it would be ‘best by bus’ and he delivered on his talk, and
more, about Ribble Motor Services.
He took us right back to the early 20th century and the
beginnings of bus services in this part of Lancashire.
Following the first world war there was a need for bus services
and there were plenty of ex-military men and machines to meet
the demand. It was one such man, Major Hicknott started Ribble
Motor Services in 1919. He appointed a Captain Betteridge as the
chief engineer. Ribble acquired the business of J Hodson, which
held the licence to operate the service of Gregson Lane to
It was no coincidence that Preston was chosen as Hicknott’s base
for a bus company. Preston was at a pinch point of roads in
central Lancashire. An early route map illustrated the important
services Ribble had established. Licences were required to
operate bus services and these were issued by town councils.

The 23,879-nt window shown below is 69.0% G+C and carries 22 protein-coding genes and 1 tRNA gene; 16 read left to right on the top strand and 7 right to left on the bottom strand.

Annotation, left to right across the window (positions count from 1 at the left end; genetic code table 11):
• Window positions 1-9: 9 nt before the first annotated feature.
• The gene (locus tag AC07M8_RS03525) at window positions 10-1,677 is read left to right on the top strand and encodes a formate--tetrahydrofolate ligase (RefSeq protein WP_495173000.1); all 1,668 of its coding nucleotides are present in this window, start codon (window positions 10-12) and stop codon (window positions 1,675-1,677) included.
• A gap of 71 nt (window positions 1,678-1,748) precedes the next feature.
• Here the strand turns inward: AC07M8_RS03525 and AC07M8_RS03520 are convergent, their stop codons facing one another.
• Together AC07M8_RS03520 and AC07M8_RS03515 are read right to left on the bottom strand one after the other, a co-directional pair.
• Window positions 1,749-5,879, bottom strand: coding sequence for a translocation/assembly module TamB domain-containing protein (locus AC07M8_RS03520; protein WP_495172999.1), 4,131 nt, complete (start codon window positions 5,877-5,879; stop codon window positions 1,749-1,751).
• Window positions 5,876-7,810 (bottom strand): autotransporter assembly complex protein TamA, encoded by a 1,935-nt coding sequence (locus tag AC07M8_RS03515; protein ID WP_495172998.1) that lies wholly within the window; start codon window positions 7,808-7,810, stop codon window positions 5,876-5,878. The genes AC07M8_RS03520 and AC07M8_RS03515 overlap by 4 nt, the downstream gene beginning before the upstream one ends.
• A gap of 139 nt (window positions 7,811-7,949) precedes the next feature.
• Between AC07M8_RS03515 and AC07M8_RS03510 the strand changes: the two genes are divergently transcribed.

Town councils ran their own transport operations and, not
surprisingly, would not issue them to rival operators. Ribble,
in order to expand, had to acquire operators who held licences
in areas in which it wished to operate.
In fact, by the time of its last acquisition in 1969 Ribble had
taken over 106 operators. Ribble’s first route was Preston to
Bolton via Chorley and Westhoughton. Dave explained that rapid
expansion occurred through the decades up to 1960. By then
Ribble’s empire included parts of Westmorland, Cumberland and
across Lancashire, including express services, particularly to
Fleet strength had grown from 5 in 1919 to peaking at 1,200 in
1955. Passenger numbers peaked at over 215 million and road
miles operated at 50 million in 1956. With a long and close
association with Leyland Motors, Ribble was an innovator in bus
design and build. An example was the Leyland Atlantean, rear
engined, double deck ‘Gay Hostess’ coach in the early 1960’s.
These vehicles came complete with toilet, kitchen and ‘airline’
type hostesses to look after passengers’ needs. These hostesses
were just a small part of over 5,000 Ribble employees at that
Following several reorganisations of the national bus industry
during the 70’s and 80’s Stagecoach bought what remained of
Ribble in 1989 and the name disappeared.
Through Dave Moss and his fellow RVPT volunteers, the
preservation and restoration of Ribble company vehicles
guarantee the memories for the future.